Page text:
Substantial changes in podzol morphology after tree‐roots modify soil porosity and hydrology in a tropical coastal rainforest

Pedro Martinez*, Peter Buurman, Diego Luciano do Nascimento, Vance Almquist, Pablo Vidal-Torrado

*Corresponding author for this work

Research output: Contribution to journalArticleAcademicpeer-review

Abstract

Aims: We investigated morphological variations in podzols caused by changes in soil porosity and permeability upon the growth of large tree-roots in a tropical barrier island (Ilha Comprida, Brazil). Methods: Soil morphology was described in a continuous lateral sequence of podzols on a 35 m-long cliff. A soil thin section was used to characterize organic matter (OM) accumulation and to estimate soil porosity, permeability, and saturated hydraulic conductivity (Ksat). Soil texture and the contents of organic carbon, Al, and Fe were determined for each pedogenic horizon containing large tree-roots. The evolution of podzol morphology was interpreted in the context of age determinations by optically stimulated luminescence and 14C. Results: Taproots of cashew trees (Anacardium occidentale) penetrated the cemented Bhm horizon and the massive-clayey 2Cgj horizon. Aligned with the taproot, we found a vertical OM-band with lower porosity, permeability, and Ksat than the adjacent Bh and E horizons. Irregular or broken boundaries between the E and Bh horizons were caused by large tree-roots. While the maximum age of these podzols is 3390 ± 530 years, significant and rapid changes in the Bh-horizon morphology occurred within the lifetime of the cashew trees (~ 50 years). Conclusions: The interplay between reduction in flow adjacent to large taproots and the enhanced vertical infiltration at depth has resulted into the development of irregular and broken boundaries between the E and Bh horizons. Because tree-roots alter both local soil porosity and water flow paths, they simultaneously cause the formation and degradation of podzol Bh-horizon.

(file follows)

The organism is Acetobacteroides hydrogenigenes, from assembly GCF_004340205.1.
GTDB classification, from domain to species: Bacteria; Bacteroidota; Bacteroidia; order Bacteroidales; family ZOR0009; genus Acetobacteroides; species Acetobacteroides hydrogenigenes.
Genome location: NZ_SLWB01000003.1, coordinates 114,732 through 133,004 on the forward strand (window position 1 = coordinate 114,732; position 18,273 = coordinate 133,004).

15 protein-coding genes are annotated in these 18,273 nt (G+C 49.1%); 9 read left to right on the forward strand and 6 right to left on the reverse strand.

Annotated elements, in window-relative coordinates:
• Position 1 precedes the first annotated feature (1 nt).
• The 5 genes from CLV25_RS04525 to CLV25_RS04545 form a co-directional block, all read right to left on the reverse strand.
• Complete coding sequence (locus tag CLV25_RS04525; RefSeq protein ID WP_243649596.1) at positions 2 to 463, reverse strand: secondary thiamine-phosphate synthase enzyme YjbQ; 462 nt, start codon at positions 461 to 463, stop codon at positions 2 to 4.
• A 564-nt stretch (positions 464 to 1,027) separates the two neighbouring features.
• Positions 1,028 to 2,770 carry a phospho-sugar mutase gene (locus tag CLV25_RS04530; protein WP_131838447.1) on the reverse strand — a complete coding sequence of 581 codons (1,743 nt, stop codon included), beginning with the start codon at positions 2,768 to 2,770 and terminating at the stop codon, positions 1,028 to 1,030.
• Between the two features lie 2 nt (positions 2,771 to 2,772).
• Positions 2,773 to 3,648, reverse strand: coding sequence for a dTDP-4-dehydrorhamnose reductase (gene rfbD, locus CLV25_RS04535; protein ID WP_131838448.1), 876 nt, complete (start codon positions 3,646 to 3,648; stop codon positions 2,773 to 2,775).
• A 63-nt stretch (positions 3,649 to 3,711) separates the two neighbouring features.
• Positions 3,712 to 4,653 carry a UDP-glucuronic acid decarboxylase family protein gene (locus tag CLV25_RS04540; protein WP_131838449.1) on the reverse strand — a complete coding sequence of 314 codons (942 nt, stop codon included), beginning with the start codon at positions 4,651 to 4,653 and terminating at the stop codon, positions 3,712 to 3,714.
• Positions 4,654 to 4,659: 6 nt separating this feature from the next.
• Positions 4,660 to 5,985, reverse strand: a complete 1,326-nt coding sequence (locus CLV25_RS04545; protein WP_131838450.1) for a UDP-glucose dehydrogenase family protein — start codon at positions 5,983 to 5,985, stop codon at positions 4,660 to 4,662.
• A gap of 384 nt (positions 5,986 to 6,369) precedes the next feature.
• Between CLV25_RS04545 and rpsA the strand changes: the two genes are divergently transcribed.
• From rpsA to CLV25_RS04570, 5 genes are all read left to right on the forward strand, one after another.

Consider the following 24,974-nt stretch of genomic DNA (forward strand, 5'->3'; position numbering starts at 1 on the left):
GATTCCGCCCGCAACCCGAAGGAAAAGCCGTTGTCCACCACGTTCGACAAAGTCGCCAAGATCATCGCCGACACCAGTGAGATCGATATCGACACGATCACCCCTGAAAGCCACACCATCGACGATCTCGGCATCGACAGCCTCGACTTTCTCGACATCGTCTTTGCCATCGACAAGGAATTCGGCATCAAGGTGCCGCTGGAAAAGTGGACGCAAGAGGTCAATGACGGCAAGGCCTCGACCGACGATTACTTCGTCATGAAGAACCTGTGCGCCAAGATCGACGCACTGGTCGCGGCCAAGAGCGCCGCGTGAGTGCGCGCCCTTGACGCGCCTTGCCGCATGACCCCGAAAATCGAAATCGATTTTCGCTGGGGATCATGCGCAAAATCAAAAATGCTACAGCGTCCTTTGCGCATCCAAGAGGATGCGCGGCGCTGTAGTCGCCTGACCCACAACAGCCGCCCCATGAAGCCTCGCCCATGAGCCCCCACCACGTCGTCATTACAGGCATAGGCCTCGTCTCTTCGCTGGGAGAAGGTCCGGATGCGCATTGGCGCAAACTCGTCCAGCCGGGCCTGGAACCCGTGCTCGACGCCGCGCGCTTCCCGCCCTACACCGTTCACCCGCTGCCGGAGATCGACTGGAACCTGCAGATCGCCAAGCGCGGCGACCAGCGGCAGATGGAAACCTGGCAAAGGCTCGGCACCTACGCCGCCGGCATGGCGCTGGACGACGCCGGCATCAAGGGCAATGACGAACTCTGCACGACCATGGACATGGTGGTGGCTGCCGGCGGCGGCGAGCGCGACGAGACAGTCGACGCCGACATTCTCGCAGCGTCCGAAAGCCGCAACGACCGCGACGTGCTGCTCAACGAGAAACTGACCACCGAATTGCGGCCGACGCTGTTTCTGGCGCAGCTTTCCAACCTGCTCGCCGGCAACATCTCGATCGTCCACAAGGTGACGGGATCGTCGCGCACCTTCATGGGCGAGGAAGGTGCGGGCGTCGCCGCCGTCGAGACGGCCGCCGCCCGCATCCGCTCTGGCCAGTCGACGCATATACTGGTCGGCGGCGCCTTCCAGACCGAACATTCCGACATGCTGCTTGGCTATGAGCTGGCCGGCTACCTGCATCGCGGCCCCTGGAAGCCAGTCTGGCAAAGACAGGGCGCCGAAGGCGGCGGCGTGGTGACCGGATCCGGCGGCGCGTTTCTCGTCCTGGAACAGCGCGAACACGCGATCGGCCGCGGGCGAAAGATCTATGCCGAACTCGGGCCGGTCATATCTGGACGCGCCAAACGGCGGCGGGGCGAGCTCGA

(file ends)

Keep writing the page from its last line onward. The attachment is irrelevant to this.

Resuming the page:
Original languageEnglish
JournalPlant and Soil
DOIs
Publication statusE-pub ahead of print - 1 Mar 2021

Keywords

  • Anacardium occidentale
  • Bioturbation
  • Drainage
  • Ilha Comprida
  • Podzolisation

Fingerprint Dive into the research topics of 'Substantial changes in podzol morphology after tree‐roots modify soil porosity and hydrology in a tropical coastal rainforest'. Together they form a unique fingerprint.

Cite this